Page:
You could flesh out a pretty competitive lineup with free agents the Penguins have signed since 2005.
In fact, they have done just that.

Sergei Gonchar (2005) got here that way. So did Jarkko Ruutu (2006). And Petr Sykora (2007). And Matt Cooke (2008). And Paul Martin (2010). And Steve Sullivan (2011).

So did a number of others, not all of whom had the anticipated impact.

Zigmund Palffy, brought in as a linemate for rookie center Sidney Crosby in 2005, might be the prototype for that.

The NHL's 2013 free-agent signing period begins at noon today -- four days later than usual, thanks to the lockout that shut down the league for much of fall and winter -- and there's every indication the Penguins again will be involved.

Just not as prominently as most years.

Certainly not the way they were in 2012, when they vigorously pursued the top two players on the market, forward Zach Parise and defenseman Ryan Suter.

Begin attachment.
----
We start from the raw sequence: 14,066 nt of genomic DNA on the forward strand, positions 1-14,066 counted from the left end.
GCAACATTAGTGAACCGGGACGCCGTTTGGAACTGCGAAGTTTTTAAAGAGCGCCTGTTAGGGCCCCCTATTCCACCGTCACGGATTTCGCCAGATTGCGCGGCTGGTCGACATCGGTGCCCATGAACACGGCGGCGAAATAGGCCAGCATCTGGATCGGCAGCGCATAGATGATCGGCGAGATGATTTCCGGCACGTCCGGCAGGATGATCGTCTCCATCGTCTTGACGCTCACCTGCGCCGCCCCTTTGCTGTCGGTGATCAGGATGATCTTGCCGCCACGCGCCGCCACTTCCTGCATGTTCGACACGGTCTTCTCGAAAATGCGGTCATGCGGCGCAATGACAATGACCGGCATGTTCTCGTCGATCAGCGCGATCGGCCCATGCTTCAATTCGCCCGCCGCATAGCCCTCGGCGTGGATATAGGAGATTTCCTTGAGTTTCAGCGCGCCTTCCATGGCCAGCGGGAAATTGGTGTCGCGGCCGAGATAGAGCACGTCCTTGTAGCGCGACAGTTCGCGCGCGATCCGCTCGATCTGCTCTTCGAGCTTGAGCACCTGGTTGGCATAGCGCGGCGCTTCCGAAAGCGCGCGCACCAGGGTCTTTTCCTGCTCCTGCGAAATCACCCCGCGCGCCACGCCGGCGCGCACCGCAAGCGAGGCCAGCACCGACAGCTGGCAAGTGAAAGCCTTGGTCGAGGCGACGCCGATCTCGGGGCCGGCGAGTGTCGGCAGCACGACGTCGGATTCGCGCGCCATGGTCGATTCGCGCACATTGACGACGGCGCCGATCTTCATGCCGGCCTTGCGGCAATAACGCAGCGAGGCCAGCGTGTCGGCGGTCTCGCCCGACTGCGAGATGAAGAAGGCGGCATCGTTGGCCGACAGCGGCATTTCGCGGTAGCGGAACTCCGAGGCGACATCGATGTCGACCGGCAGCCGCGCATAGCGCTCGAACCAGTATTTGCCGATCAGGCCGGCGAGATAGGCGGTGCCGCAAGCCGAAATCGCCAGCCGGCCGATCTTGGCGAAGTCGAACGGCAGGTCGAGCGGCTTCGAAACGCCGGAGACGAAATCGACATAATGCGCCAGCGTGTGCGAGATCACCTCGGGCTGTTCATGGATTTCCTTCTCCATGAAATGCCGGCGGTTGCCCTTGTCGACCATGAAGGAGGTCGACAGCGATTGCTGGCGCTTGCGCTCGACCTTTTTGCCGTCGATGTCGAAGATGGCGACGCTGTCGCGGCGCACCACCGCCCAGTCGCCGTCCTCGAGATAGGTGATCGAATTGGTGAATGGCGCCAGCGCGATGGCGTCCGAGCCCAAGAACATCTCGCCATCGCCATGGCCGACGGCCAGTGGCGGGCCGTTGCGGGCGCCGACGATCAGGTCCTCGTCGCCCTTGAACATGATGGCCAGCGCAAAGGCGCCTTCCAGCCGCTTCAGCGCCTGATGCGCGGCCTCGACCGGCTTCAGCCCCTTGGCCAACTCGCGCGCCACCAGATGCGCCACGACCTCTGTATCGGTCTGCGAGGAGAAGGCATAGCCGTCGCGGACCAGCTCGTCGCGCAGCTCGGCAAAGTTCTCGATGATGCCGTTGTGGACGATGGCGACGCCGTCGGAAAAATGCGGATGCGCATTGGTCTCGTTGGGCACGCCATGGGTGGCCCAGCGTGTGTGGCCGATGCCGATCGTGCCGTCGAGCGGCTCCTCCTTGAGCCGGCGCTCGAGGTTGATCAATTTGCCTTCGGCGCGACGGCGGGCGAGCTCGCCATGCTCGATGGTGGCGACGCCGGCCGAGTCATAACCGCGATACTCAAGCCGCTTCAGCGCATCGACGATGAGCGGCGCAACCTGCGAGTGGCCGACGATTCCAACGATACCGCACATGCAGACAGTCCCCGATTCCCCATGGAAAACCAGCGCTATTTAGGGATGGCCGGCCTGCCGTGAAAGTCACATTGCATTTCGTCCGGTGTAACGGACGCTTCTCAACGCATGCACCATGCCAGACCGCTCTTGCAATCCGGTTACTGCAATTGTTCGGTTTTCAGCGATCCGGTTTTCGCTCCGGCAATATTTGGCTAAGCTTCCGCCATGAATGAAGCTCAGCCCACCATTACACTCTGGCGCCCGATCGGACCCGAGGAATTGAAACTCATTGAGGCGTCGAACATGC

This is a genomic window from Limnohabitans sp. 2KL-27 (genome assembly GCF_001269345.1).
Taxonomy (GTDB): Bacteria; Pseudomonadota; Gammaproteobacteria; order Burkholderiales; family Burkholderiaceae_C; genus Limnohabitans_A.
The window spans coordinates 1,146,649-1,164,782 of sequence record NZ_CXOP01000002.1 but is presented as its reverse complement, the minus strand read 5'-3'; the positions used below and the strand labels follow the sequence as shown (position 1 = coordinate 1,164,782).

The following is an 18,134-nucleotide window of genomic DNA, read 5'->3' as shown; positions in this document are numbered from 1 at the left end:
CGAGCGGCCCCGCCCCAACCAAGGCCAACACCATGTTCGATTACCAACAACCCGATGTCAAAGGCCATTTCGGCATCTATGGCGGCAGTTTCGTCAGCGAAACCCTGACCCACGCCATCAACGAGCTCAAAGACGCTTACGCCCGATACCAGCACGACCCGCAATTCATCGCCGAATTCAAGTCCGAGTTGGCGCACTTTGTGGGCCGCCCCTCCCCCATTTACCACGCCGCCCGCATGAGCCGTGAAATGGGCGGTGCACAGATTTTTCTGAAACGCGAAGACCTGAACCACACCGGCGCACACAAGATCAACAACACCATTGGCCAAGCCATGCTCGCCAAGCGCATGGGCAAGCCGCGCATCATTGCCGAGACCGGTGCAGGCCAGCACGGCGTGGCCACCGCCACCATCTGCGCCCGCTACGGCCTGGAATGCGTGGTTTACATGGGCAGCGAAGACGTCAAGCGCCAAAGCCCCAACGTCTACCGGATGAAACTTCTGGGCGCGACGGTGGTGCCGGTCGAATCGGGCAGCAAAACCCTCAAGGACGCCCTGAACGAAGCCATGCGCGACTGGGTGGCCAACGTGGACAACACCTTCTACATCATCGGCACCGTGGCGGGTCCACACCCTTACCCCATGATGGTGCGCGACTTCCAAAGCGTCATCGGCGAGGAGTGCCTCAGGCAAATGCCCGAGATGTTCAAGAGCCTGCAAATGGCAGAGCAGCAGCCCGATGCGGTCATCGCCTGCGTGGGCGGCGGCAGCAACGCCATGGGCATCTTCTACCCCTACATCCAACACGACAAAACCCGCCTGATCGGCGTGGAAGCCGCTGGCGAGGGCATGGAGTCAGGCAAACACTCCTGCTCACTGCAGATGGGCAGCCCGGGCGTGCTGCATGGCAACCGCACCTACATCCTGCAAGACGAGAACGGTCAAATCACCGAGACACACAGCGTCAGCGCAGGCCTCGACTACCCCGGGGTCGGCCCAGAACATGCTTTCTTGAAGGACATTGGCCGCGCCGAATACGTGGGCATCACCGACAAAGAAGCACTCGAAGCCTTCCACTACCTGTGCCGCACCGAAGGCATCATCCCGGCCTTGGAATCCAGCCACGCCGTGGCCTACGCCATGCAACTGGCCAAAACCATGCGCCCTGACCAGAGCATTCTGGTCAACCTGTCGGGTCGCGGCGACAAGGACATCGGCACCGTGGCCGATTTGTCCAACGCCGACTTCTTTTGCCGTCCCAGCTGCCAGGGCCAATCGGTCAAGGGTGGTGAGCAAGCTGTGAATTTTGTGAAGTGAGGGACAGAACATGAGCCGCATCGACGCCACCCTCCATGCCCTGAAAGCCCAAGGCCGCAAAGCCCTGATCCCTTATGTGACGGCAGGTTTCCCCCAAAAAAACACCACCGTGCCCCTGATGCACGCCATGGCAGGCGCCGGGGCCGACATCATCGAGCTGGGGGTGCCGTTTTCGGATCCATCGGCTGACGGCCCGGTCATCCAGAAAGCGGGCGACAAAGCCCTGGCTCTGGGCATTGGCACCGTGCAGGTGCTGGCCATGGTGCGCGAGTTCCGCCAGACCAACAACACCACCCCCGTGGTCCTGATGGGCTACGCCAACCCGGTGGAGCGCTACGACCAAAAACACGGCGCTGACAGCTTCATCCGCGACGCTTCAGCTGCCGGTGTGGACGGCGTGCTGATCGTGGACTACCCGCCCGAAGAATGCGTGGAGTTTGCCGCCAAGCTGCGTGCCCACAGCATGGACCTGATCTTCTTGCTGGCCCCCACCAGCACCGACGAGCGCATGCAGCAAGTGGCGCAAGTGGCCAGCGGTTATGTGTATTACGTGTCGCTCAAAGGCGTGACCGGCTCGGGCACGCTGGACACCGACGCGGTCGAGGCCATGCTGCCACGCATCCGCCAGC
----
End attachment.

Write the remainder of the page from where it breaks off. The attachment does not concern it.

Both ended up signing big-money deals with Minnesota.

There's no reason to think the Penguins will be offering gaudy contracts today, and not just because there's a fairly lackluster collection of free agents from which to choose.
They have little salary-cap space with which to work and no glaring voids that would have to be filled by a big-ticket talent.
NHL regulations do allow teams to exceed the salary-cap ceiling, which will be $64.3 million next season, by as much as 10 percent until the end of training camp but that's not a tool Penguins general manager Ray Shero has used since replacing Craig Patrick in 2006.